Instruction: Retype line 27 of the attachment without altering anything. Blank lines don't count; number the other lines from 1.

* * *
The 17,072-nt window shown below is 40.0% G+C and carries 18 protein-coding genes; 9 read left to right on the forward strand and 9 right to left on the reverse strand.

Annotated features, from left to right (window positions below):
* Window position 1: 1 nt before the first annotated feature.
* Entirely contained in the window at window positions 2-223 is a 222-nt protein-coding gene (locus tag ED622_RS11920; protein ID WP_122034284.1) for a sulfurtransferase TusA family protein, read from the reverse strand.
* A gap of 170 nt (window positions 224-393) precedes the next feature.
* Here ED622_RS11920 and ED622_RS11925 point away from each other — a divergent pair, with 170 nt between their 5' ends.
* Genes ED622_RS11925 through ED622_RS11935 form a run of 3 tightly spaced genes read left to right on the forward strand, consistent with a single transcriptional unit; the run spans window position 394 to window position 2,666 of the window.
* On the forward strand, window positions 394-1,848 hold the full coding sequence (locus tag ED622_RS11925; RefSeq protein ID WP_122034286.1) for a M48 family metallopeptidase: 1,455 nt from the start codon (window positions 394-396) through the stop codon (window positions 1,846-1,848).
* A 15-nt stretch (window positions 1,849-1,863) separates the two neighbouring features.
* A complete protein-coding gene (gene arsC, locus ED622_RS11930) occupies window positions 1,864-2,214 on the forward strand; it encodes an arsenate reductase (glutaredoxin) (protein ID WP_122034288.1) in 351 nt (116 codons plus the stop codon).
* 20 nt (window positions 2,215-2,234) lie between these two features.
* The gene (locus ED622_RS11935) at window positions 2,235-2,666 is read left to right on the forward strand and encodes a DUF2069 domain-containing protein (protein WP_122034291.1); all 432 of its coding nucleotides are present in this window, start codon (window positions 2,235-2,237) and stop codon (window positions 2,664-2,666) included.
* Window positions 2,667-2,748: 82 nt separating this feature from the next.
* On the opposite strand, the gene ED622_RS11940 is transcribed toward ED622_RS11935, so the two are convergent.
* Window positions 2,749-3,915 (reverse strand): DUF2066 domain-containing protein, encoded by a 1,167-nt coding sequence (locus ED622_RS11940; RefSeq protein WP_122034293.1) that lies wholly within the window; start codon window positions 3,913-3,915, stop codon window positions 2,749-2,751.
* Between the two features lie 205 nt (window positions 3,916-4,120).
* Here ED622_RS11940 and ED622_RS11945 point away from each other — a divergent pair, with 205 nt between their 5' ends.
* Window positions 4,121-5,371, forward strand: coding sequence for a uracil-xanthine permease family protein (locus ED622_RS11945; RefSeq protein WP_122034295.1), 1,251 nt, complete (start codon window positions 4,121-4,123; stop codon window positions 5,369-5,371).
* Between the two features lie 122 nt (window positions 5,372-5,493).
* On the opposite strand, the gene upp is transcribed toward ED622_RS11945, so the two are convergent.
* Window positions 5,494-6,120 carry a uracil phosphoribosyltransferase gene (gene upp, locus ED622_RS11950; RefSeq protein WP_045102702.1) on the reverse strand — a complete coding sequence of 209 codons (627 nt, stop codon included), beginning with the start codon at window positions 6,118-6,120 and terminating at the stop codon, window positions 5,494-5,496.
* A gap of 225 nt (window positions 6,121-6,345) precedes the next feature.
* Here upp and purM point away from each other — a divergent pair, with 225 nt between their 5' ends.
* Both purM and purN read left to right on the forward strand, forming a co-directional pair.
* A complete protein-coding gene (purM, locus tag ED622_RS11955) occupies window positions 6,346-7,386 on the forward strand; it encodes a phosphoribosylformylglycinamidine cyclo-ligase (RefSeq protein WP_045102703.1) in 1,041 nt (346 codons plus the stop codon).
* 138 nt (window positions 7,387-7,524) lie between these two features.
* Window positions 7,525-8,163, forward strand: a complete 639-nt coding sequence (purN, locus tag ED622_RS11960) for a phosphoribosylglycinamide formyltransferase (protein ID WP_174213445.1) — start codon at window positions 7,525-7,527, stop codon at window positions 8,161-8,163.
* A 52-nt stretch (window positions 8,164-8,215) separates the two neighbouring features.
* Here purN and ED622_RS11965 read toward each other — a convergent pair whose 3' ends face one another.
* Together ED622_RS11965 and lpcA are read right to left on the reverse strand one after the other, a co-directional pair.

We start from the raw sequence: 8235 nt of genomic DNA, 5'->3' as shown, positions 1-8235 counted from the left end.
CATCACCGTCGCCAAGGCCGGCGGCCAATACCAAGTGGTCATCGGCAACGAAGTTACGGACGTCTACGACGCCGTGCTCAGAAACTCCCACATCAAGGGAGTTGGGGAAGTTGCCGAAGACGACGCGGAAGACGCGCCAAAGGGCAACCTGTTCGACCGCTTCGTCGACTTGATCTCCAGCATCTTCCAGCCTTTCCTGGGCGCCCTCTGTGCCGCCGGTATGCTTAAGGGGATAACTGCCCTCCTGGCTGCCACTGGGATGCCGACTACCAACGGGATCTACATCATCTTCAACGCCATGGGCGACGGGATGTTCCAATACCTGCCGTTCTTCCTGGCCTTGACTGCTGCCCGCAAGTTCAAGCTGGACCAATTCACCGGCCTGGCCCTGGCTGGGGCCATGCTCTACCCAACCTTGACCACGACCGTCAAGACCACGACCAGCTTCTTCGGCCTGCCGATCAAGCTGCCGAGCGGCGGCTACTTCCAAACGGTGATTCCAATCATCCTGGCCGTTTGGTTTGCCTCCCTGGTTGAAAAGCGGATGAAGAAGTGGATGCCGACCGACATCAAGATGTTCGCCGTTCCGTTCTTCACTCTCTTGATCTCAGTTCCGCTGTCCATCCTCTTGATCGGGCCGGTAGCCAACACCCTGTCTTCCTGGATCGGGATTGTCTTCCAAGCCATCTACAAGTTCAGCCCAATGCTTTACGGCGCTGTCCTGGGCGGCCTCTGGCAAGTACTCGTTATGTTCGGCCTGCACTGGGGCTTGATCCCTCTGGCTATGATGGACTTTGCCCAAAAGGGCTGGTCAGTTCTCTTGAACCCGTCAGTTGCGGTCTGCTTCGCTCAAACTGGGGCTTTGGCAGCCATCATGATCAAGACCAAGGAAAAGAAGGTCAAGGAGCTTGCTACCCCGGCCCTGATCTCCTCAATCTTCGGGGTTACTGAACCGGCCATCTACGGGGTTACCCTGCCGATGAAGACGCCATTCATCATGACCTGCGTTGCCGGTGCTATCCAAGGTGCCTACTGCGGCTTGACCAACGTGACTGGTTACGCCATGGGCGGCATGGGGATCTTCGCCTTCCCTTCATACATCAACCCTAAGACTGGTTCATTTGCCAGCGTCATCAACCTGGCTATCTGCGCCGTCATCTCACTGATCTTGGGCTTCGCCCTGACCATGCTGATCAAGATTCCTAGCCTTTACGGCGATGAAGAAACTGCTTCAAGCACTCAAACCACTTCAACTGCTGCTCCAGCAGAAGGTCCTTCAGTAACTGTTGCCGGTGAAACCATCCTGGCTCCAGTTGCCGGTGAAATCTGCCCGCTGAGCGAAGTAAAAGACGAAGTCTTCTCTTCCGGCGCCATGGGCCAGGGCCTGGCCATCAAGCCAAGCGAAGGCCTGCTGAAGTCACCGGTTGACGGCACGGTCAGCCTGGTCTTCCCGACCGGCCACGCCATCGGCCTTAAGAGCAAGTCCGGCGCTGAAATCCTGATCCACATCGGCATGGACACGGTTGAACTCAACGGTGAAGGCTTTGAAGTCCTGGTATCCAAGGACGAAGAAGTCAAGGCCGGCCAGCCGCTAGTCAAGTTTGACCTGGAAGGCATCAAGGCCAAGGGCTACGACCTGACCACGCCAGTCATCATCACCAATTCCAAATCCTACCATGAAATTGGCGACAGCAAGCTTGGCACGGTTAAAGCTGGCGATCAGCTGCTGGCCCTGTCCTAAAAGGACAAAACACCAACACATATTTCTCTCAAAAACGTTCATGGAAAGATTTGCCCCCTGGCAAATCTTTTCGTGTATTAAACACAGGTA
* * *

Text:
* Window positions 7,525-8,163, forward strand: a complete 639-nt coding sequence (purN, locus tag ED622_RS11960) for a phosphoribosylglycinamide formyltransferase (protein ID WP_174213445.1) — start codon at window positions 7,525-7,527, stop codon at window positions 8,161-8,163.